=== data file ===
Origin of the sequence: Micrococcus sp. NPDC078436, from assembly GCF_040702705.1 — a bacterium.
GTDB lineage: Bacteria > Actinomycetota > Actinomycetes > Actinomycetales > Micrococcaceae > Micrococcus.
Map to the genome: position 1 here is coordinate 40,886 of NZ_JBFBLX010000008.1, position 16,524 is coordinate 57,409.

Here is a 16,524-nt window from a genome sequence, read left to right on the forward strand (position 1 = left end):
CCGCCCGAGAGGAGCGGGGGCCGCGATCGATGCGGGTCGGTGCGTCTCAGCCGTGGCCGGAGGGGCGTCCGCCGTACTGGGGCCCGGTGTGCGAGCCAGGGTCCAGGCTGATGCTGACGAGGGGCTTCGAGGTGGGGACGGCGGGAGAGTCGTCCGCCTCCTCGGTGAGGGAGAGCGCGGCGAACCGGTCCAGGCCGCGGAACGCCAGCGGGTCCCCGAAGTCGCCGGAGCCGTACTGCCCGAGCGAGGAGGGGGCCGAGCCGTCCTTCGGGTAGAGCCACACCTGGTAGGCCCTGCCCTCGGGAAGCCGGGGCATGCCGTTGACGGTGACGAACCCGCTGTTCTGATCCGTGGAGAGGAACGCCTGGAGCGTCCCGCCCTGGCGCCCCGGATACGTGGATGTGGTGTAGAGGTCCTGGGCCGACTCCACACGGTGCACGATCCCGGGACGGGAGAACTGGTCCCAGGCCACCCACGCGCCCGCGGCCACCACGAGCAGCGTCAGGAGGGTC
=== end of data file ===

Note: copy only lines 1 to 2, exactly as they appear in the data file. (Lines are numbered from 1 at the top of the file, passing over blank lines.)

Origin of the sequence: Micrococcus sp. NPDC078436, from assembly GCF_040702705.1 — a bacterium.
GTDB lineage: Bacteria > Actinomycetota > Actinomycetes > Actinomycetales > Micrococcaceae > Micrococcus.